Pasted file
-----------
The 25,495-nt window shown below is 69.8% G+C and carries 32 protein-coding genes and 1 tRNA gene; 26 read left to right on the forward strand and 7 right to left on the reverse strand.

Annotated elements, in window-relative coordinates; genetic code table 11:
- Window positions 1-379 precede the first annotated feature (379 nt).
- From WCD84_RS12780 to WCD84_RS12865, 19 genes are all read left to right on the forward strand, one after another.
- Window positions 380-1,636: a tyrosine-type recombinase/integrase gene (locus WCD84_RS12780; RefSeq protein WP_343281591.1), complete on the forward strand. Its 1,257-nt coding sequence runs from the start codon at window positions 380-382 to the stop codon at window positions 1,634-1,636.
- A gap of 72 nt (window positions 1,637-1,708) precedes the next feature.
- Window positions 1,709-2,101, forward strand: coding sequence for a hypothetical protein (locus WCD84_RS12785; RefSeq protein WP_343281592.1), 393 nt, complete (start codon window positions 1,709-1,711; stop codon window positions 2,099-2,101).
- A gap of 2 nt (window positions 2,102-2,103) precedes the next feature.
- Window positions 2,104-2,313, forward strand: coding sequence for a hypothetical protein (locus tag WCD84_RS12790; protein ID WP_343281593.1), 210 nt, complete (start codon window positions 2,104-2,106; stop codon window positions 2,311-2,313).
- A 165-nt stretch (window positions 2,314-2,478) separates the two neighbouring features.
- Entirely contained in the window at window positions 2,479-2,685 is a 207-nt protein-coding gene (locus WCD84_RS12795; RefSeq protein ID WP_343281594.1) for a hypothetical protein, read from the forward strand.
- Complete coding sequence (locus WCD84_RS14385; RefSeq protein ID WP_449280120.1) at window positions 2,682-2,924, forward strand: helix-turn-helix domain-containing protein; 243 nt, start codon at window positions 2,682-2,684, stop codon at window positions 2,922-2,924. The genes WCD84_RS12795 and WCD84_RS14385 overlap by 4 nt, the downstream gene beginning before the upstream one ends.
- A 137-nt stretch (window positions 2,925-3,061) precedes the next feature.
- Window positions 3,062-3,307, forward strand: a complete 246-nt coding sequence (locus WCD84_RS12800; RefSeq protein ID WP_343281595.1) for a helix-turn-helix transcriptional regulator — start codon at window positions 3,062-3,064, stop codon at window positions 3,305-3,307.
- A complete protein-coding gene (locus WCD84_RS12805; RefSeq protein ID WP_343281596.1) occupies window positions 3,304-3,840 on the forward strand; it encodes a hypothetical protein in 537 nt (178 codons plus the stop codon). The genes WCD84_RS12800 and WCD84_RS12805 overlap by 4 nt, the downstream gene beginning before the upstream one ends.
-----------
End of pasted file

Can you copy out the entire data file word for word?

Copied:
The 25,495-nt window shown below is 69.8% G+C and carries 32 protein-coding genes and 1 tRNA gene; 26 read left to right on the forward strand and 7 right to left on the reverse strand.

Annotated elements, in window-relative coordinates; genetic code table 11:
- Window positions 1-379 precede the first annotated feature (379 nt).
- From WCD84_RS12780 to WCD84_RS12865, 19 genes are all read left to right on the forward strand, one after another.
- Window positions 380-1,636: a tyrosine-type recombinase/integrase gene (locus WCD84_RS12780; RefSeq protein WP_343281591.1), complete on the forward strand. Its 1,257-nt coding sequence runs from the start codon at window positions 380-382 to the stop codon at window positions 1,634-1,636.
- A gap of 72 nt (window positions 1,637-1,708) precedes the next feature.
- Window positions 1,709-2,101, forward strand: coding sequence for a hypothetical protein (locus WCD84_RS12785; RefSeq protein WP_343281592.1), 393 nt, complete (start codon window positions 1,709-1,711; stop codon window positions 2,099-2,101).
- A gap of 2 nt (window positions 2,102-2,103) precedes the next feature.
- Window positions 2,104-2,313, forward strand: coding sequence for a hypothetical protein (locus tag WCD84_RS12790; protein ID WP_343281593.1), 210 nt, complete (start codon window positions 2,104-2,106; stop codon window positions 2,311-2,313).
- A 165-nt stretch (window positions 2,314-2,478) separates the two neighbouring features.
- Entirely contained in the window at window positions 2,479-2,685 is a 207-nt protein-coding gene (locus WCD84_RS12795; RefSeq protein ID WP_343281594.1) for a hypothetical protein, read from the forward strand.
- Complete coding sequence (locus WCD84_RS14385; RefSeq protein ID WP_449280120.1) at window positions 2,682-2,924, forward strand: helix-turn-helix domain-containing protein; 243 nt, start codon at window positions 2,682-2,684, stop codon at window positions 2,922-2,924. The genes WCD84_RS12795 and WCD84_RS14385 overlap by 4 nt, the downstream gene beginning before the upstream one ends.
- A 137-nt stretch (window positions 2,925-3,061) precedes the next feature.
- Window positions 3,062-3,307, forward strand: a complete 246-nt coding sequence (locus WCD84_RS12800; RefSeq protein ID WP_343281595.1) for a helix-turn-helix transcriptional regulator — start codon at window positions 3,062-3,064, stop codon at window positions 3,305-3,307.
- A complete protein-coding gene (locus WCD84_RS12805; RefSeq protein ID WP_343281596.1) occupies window positions 3,304-3,840 on the forward strand; it encodes a hypothetical protein in 537 nt (178 codons plus the stop codon). The genes WCD84_RS12800 and WCD84_RS12805 overlap by 4 nt, the downstream gene beginning before the upstream one ends.